The rationale of the separation of powers is often elided with the rationale of checks and balances and with the rationale of the dispersal of power generally in a constitutional system. This Essay, however, focuses resolutely on the functional separation of powers in what M.J.C. Vile called its “pure form.” Reexamining the theories of Locke, Montesquieu, and Madison, this Essay seeks to recover (amidst all their tautologies and evasions) a genuine case in favor of this principle. The Essay argues that the rationale of the separation of powers is closely related to that of the rule of law: it is partly a matter of the distinct integrity of each of the separated institutions—judiciary, legislature, and administration. But above all, it is a matter of articulated governance (as contrasted with com-pressed undifferentiated exercises of power).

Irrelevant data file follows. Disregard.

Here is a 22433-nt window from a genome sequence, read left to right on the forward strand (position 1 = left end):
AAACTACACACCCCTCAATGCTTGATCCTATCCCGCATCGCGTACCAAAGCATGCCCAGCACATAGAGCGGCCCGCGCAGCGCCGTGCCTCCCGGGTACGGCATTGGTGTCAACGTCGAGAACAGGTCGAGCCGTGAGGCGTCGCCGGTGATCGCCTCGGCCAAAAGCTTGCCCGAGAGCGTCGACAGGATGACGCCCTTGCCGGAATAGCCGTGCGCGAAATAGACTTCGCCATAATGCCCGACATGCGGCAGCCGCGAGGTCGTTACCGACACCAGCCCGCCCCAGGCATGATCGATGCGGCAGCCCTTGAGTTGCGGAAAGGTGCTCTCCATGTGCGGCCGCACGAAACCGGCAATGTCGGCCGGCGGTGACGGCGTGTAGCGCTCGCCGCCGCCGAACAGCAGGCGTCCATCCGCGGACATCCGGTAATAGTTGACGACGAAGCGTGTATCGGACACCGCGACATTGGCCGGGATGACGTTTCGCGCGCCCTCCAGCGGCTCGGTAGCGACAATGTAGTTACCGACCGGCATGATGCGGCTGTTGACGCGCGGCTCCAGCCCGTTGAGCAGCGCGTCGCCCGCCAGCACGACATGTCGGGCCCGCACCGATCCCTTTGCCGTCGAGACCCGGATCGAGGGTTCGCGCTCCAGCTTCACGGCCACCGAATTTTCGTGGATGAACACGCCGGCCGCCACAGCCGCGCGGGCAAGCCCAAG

Jeremy Waldron, Separation of Powers in Thought and Practice, 54 B.C.L. Rev. 433 (2013), http://lawdigitalcommons.bc.edu/bclr/vol54/iss2/2